But like Tony Blair before him, Cameron may be envisaging instead the forging of a new party, this time from a merger of Conservatives and Liberal Democrats, rather than Labour and Liberal Democrats, as Blair contemplated. If Cameron were to take this option and seek such an amalgamation, he would be doing so from a stronger position than Lloyd George, who tried and failed to achieve such a change in the 1920s. A merger would probably be regarded more as a takeover of the Liberal Democrats by the Conservatives.

At present the coalition seems to be a genuinely bipartisan entity. If after 2015 or an earlier general election Cameron no longer needs Liberal Democrat support in the Commons, it is conceivable he might still choose to offer ministerial posts to certain Liberal Democrats, to widen the appeal of his Government in the country, claiming to representing the ‘national interest’. There are several examples of this in the early part of the last century.

In modern British history the establishment of many coalitions not strictly required by the Commons arithmetic suggests they have various attractions, and they can be made to work. Their viability is demonstrated by their frequent existence in pre-Second World War history at the UK level; in many other countries abroad, including most of western Europe; in local government in the UK; and at the devolved levels in Northern Ireland, Scotland (before 2007) and Wales. And they do not automatically make for a power-less Prime Minister.

Prime Ministerial Power

Other observers often claim variously that the premiership is becoming ever larger, ever more presidential, ever less collegiate, ever more powerful over time; or alternatively ever more overloaded, and ever less powerful over time. However, we find no such inevitable progressions.  The premiership is like an elastic band that can be stretched to accommodate an assertive prime minister and relaxed for a less dominant figure. While there have been changes to the structure of the premiership, comprising the framework over which this elastic is stretched, there has always been some degree of flexibility. The premiership’s role has fluctuated: at times dominant and at others less assertive, depending on contingent circumstances like the attitudes of ministerial colleagues, events, whether government policies are succeeding, the government’s popularity, the party composition of the government, and the wishes of the prime ministers themselves.  Above all the prime minister remains only as powerful as his or her cabinet colleagues let them be.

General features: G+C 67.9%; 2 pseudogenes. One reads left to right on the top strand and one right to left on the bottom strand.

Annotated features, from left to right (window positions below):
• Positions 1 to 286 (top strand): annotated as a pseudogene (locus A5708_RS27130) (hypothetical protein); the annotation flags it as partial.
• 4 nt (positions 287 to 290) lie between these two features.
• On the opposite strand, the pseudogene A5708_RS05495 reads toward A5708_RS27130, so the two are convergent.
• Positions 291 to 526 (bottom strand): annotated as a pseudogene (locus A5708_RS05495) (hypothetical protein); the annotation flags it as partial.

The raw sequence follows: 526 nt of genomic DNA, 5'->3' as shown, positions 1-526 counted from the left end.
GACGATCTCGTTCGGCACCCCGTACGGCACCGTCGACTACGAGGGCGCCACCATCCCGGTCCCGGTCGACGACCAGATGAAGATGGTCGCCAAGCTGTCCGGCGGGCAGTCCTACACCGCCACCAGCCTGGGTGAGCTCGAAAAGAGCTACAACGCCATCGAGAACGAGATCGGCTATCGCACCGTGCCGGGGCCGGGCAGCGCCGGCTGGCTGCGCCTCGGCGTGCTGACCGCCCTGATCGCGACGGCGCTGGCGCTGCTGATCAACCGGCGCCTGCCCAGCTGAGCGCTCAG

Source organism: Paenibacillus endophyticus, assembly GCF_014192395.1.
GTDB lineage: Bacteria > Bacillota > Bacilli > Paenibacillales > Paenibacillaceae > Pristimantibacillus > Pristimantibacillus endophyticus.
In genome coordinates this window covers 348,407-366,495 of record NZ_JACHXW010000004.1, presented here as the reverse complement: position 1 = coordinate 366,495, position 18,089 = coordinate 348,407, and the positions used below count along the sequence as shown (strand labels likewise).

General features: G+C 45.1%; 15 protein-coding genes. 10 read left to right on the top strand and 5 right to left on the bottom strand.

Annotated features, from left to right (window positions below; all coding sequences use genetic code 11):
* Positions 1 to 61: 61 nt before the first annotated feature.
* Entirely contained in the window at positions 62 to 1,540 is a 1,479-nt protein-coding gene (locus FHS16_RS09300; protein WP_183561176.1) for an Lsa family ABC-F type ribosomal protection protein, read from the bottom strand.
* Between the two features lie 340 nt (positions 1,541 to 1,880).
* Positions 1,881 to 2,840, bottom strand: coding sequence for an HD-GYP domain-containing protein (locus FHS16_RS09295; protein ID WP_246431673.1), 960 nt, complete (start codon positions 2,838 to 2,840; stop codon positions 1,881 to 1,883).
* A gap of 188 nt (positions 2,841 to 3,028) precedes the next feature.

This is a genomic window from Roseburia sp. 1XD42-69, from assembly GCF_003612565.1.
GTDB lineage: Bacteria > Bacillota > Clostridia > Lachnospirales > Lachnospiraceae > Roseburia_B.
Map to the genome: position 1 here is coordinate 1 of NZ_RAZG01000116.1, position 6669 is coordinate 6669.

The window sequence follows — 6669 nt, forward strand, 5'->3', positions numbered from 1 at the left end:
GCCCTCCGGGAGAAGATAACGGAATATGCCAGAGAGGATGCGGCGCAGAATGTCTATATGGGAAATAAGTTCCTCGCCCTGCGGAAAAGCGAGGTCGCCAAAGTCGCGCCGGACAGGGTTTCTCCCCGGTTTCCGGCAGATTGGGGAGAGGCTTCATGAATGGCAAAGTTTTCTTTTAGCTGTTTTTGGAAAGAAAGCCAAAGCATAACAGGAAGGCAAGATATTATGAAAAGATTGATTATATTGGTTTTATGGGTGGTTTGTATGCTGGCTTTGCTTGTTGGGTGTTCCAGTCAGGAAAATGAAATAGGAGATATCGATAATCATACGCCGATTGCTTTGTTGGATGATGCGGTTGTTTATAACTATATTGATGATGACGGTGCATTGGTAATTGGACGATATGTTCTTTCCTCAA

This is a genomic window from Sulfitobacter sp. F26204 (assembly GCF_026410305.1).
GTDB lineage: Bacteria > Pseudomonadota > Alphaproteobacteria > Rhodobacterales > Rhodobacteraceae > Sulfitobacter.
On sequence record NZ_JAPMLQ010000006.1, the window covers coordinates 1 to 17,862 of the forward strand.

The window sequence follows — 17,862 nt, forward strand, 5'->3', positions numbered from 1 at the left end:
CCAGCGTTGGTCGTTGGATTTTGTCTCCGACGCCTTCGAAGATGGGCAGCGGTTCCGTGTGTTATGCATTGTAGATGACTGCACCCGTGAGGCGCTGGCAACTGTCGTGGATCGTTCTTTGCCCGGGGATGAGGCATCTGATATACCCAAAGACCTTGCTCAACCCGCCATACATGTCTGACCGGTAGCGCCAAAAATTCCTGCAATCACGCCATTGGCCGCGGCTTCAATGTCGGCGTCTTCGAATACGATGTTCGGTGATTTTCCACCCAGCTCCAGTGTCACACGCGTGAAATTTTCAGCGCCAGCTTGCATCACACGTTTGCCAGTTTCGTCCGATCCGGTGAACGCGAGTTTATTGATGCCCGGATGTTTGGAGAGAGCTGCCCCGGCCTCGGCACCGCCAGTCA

The power of No.10 is often portrayed as the ability to obtain the consent of others – getting them to agree to certain courses of action they would rather not adopt. Yet particularly within the executive, and in other arenas like Parliament, we argue that the best measure of power is whether particular policies once adopted achieve the objectives that were intended for them, whatever those objectives may be. This yardstick will apply to David Cameron’s premiership as much as any other.

See also, Andrew Blick and George Jone’s analysis in their 2010 paper for LSE Public Policy Group, The Centre of Central Government.

and their book

Premiership: the development, nature and power of the office of the British Prime Minister (Imprint Academic, 2010).

Print Friendly, PDF & Email

About the author

Blog Admin

Posted In: Central government and core executive functions


Creative Commons Attribution-NonCommercial-NoDerivs 3.0 Unported
This work by British Politics and Policy at LSE is licensed under a Creative Commons Attribution-NonCommercial-NoDerivs 3.0 Unported.